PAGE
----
So we are concerned with bringing about this mutation in ourselves, as human beings - not isolated but in relationship to each other, which is society - because we must have peace. Peace and freedom are absolutely essential, because nothing can grow, function fully, completely, except in peace, and there can be no peace without freedom. We have lived for many millions of years in conflict, not only inwardly but outwardly. There have been during the last five thousand five hundred years, fourteen thousand wars and more - two and a half wars every year, during the recorded history of man - and we have accepted that way of living, we have accepted war as the way of life. And nothing can function or blossom in hate, in confusion, in conflict. And as human beings we have to find a different way of living: to live in this world without inward conflict. Then that inward sense of peace expresses itself in action in society.
So one has to find out for oneself whether one, as a human being living in relationship with the world, can find that peace - not an imaginary, mythical, mystical, fanciful peace - whether one can live without any kind of conflict within oneself, and whether it is possible to be totally free - not imaginarily free, not free in some mystical world, but actually be free inwardly which will express itself outwardly in all our relationship. These two are the main issues.
We have to find out whether man - that is, you and I - can live in this world, functioning differently, without any conflict at all, and therefore can bring about a social structure which is not based on violence. This country has preached non-violence for thirty or forty years and more, and you all accepted the ideal of non-violence and repeated the word. For many thousands of years you have been told not to kill; and overnight all that is gone - it is a fact, it is not my opinion - and strangely there have been no individuals who have said, "I will not kill" and faced the consequences. All this - that is, to live verbally, to accept ideals so easily and discard them so easily - indicates a mind that is not serious at all, a very flippant mind, not a grave mind that is concerned with world issues.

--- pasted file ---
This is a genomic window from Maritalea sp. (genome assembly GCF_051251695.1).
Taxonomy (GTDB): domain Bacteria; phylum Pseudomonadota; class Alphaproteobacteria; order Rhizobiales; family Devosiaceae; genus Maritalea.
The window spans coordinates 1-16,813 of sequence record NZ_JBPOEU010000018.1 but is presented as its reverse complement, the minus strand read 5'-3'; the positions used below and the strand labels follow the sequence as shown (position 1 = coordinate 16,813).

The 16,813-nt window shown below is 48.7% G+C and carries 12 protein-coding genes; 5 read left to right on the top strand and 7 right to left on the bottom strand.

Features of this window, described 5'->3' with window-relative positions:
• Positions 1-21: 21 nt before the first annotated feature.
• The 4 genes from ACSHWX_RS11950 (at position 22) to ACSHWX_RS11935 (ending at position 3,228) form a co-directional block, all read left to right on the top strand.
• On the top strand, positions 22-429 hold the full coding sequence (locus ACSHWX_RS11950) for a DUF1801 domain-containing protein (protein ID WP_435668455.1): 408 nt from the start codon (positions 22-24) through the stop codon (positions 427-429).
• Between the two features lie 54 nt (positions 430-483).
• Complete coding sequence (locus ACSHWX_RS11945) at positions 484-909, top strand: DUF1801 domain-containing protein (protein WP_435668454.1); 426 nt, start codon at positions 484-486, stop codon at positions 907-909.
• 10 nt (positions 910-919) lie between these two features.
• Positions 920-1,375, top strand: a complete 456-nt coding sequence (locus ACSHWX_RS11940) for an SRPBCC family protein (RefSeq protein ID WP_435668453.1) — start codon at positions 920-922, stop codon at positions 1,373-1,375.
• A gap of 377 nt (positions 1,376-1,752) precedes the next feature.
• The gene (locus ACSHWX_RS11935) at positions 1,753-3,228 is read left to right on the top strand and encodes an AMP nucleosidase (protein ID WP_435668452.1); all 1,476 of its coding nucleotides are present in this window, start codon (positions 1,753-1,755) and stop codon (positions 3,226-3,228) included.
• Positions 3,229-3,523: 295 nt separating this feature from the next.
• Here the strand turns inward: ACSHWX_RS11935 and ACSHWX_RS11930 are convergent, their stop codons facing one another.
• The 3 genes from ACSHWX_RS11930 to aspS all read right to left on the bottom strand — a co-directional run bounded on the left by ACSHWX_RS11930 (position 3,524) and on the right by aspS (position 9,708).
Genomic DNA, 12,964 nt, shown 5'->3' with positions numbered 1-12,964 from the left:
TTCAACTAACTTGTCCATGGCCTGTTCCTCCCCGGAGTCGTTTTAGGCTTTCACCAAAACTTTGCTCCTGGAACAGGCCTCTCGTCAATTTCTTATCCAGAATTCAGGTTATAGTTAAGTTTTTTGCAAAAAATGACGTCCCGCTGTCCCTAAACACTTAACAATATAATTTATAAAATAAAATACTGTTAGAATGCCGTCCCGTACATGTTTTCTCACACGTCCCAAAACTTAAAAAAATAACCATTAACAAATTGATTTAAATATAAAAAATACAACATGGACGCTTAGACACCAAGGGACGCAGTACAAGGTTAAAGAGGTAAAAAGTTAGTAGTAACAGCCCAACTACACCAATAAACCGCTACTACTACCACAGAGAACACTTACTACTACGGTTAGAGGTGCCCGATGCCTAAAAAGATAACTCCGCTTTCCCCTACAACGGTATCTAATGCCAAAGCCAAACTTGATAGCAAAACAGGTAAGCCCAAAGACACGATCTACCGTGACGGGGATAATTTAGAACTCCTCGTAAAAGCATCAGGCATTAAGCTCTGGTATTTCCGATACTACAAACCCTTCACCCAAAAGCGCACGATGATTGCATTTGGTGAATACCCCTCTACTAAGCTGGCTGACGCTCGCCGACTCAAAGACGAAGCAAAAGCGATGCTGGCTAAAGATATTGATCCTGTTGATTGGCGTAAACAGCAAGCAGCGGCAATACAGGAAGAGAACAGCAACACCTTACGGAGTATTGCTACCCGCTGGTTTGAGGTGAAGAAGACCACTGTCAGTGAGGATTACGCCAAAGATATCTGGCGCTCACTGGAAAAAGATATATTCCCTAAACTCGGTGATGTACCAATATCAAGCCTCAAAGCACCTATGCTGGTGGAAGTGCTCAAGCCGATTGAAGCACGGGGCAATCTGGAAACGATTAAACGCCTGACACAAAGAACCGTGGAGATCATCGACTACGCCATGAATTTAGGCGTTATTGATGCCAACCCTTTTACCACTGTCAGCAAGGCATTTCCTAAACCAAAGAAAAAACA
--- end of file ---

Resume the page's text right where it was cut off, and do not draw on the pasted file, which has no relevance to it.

One of the major issues in the world is war, not who attacks whom or who defends and so on. And as long as you have sovereign States, separate nationalities, separate governments with their armies, frontiers, nationalism, there must be war. Wars are inevitable as long as man is living within the frontiers of an ideology. As long as man is living within the frontiers of nationalism, or within religious frontiers, or within the frontiers of dogma - Christian or Hindu or Buddhist or Muslim dogma - there must be wars. Because these dogmas, these nationalities, these religions divide man. And you listen to what is being said, and naturally you will say, "What can I do as a human being when my country and my government call on me to fight?", and inevitably you will fight. That is part of this social, economic, political structure. But you do not solve any problem that way. As I said, there have been, for the last five thousand years and more, every year two and half wars. So we must find a different way of living - not in heaven but on earth - a different way of behaviour, a different value. And you cannot find it unless you understand this problem of peace, which is also the problem of freedom.
So our first demand is whether it is possible for each of us in all our relationships - at home, in the office, in every way of our life - to put an end to conflict. This does not mean that we retire into isolation, become a monk, or withdraw into some isolated corner of our own imagination and fancy, but it means living in this world to understand conflict. Because, as long as there is conflict of any kind, our minds, our hearts, our brains cannot function to their highest capacity. They can only function fully when there is no friction, when there is clarity. And there is clarity only when the mind that is the totality - which is the physical organism, the brain cells and the total thing which is called the mind - is in a state of non-conflict, when it functions without any friction; only then is it possible to have peace.